The leader of the region’s largest hospital system said Vermont is well ahead of New Hampshire when it comes to creating a sustainable health care system, and that patients in the Granite State may be at a disadvantage when a key provision of the federal health care reform law goes live next month.
Vermont has done much more to plan for the Oct. 1 launch of the online insurance marketplaces known as health exchanges, Jim Weinstein, president and CEO of Dartmouth-Hitchcock, said in a meeting Wednesday with the Valley News editorial board.
Public education efforts in the Green Mountain State also have exceeded those in New Hampshire, he said, and officials in Montpelier are thinking years ahead about how to control costs in the system and reform payment models.
Dartmouth-Hitchcock will keep preparing to treat a potential influx of patients from both states as the federal reforms roll out, Weinstein said, but he warned that the disparities in reform efforts between the Twin States could make life frustrating for Granite State patients and their health care providers.
“I think it’s still pretty complicated in New Hampshire on what’s going to happen. I think Vermont’s doing a better job with the communications and trying to help the public understand how to engage in that process,” Weinstein said. “I think there’s been a lot more money and time. Obviously, (Vermont) has taken federal dollars and New Hampshire hasn’t. The worlds we live in, unfortunately, are quite different.”
As a key provision of the 2010 Affordable Care Act, the health exchanges are supposed to function as online health insurance shopping malls, akin to retail websites such as Amazon. Each state will have its own. Some states have taken the lead in designing their own marketplaces, while other states, including New Hampshire, have deferred to the federal government.
Vermont is using its exchange as a springboard to implement by 2017 a single-payer system, in which the state government, rather than private insurers, would pay health care providers. Vermont is among 16 states plus the District of Columbia that have chosen to run their own exchanges. New Hampshire lawmakers, on the other hand, passed a law in the previous Republican-dominated biennium forbidding a state-run exchange, and Granite State GOPers opposed to “Obamacare” have blocked efforts to draw down federal funds for planning and public education.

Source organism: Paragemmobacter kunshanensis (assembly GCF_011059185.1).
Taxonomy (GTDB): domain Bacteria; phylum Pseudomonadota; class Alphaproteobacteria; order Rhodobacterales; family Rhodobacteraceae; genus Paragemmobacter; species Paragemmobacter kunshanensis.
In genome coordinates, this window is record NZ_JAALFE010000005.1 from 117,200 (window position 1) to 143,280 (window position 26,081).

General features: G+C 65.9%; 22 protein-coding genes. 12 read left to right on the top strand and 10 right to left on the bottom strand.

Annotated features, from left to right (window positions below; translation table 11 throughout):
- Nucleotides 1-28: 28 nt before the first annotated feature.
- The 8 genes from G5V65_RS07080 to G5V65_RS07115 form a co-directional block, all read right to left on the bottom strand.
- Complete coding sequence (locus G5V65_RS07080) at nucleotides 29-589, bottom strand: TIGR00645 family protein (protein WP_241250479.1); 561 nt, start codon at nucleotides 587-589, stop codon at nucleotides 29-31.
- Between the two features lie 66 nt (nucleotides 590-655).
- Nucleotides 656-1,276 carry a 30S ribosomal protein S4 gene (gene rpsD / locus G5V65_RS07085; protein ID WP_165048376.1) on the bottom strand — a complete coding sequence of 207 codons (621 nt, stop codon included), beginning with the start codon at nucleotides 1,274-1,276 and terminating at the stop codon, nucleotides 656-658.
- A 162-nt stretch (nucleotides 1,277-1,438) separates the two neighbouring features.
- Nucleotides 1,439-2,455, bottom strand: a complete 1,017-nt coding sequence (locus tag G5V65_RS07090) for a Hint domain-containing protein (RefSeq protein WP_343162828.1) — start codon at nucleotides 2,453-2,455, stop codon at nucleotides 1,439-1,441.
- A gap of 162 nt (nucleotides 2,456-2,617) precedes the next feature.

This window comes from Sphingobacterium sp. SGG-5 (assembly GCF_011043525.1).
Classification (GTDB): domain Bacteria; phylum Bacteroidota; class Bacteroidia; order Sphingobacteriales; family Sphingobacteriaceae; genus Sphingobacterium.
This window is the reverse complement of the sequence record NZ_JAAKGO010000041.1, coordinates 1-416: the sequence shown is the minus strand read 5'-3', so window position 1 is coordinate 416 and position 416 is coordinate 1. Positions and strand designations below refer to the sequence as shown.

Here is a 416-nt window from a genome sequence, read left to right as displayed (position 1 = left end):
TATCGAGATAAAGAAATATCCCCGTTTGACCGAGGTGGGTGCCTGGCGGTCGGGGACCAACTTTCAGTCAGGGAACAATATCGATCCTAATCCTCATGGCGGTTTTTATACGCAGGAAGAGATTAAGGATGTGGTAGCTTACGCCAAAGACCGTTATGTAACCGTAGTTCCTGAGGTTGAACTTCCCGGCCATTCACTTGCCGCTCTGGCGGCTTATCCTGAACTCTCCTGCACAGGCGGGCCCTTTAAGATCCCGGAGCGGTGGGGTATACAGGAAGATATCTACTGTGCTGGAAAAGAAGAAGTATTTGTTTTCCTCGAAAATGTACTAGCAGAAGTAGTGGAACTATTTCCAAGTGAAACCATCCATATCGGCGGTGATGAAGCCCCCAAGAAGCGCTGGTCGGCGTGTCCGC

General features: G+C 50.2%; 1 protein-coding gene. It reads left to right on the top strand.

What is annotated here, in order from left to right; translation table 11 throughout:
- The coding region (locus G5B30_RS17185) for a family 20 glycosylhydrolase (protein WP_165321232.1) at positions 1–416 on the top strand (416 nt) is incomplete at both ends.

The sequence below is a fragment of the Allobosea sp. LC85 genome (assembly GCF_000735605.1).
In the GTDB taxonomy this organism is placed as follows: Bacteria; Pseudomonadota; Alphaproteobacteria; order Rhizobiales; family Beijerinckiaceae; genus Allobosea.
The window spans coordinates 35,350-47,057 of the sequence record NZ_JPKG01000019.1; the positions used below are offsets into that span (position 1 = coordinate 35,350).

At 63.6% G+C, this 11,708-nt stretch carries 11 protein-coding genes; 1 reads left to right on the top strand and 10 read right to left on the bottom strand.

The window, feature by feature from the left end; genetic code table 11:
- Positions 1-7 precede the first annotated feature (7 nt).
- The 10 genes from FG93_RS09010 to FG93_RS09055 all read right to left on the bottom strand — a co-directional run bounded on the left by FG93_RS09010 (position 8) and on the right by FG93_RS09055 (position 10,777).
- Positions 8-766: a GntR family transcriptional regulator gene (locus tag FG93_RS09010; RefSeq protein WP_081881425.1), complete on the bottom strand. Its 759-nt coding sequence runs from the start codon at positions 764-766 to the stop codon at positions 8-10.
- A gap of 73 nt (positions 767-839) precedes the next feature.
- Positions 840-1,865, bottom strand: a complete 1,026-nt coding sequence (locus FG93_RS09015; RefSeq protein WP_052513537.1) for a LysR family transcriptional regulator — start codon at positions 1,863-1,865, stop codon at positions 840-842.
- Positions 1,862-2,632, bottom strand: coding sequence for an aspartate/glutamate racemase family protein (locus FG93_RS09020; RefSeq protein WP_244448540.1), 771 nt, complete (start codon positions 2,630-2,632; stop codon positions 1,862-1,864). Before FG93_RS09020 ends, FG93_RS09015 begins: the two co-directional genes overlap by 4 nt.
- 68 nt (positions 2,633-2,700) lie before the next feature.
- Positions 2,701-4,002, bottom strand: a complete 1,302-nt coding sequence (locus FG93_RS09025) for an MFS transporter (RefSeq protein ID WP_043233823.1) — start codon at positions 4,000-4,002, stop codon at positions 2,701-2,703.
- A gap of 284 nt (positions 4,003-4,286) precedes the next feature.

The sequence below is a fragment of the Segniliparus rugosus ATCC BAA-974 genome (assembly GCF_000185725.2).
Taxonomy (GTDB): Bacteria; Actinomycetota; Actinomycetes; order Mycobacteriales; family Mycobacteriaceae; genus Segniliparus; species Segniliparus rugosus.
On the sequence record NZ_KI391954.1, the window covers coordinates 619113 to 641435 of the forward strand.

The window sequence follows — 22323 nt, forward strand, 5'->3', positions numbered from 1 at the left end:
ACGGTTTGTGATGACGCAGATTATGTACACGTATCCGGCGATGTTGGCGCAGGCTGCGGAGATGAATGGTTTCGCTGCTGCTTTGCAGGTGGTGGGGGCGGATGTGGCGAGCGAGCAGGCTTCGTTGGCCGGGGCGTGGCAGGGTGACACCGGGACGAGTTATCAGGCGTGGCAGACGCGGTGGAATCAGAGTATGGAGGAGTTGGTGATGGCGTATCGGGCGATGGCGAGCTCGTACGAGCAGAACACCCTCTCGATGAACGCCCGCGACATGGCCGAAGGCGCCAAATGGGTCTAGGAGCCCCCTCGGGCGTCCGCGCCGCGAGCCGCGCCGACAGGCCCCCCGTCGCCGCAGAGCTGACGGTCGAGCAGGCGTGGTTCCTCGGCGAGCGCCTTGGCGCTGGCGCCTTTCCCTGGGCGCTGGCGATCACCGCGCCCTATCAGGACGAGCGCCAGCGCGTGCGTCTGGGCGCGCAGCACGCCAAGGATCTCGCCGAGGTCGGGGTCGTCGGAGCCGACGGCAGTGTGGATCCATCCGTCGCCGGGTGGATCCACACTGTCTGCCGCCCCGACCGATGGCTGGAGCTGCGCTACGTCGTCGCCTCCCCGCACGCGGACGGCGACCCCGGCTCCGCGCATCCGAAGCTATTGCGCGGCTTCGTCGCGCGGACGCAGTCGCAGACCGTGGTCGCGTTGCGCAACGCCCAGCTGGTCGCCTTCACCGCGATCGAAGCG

Meanwhile, Vermont also has been quicker to take advantage of federal dollars available to expand the state’s Medicaid program, as provided for in the Affordable Care Act. New Hampshire is still contemplating an expansion of Medicaid. A commission headed by former Mary Hitchcock Memorial Hospital president Jim Varnum began studying the issue in July and expects to make a recommendation by mid-October.
Amid this bifurcated environment, Weinstein has been meeting with state and hospital officials on both sides of the Connecticut River to devise ways to eliminate redundancy in the system and coordinate care. Weinstein said he met with Vermont Gov. Peter Shumlin this week and plans to talk with his counterpart in New Hampshire, Gov. Maggie Hassan, later this month.
“I still believe that coordination and consolidation of resources around a population-based strategy versus a market strategy is the way to go. ... I’d like New Hampshire and Vermont to be examples of that,” Weinstein said. “I think both governors seem to be very supportive — but very different states, very different environments.
“Our job ..., no matter what the environment, is to take care of people.”
Weinstein has encouraged political leaders and health officials to go beyond tinkering with specific programs or changing the payment model. What matters most is offering low-cost, high quality care, he said, regardless of who is paying for it.
Dartmouth-Hitchcock has sought partnerships with other Twin State hospitals to share expertise and resources. In so doing, Weinstein also has sought the backing of each state’s political leadership. He said he’s been encouraged by the response, but added that New Hampshire needs to develop goals for improving its health care system and a plan to achieve them.
“We tend to take a few dollars, fix something for a while with no long-term strategy,” he said of the Granite State. “So I would ask the question, what is the long-term strategy for New Hampshire in health care? Vermont seems to have a strategy, whether it’s single payer or not, the governor has been very clear. He was elected on that platform and I think he’s trying to make it happen. ...What’s the long term strategy for New Hampshire? I don’t know. I think it’s a fair question.”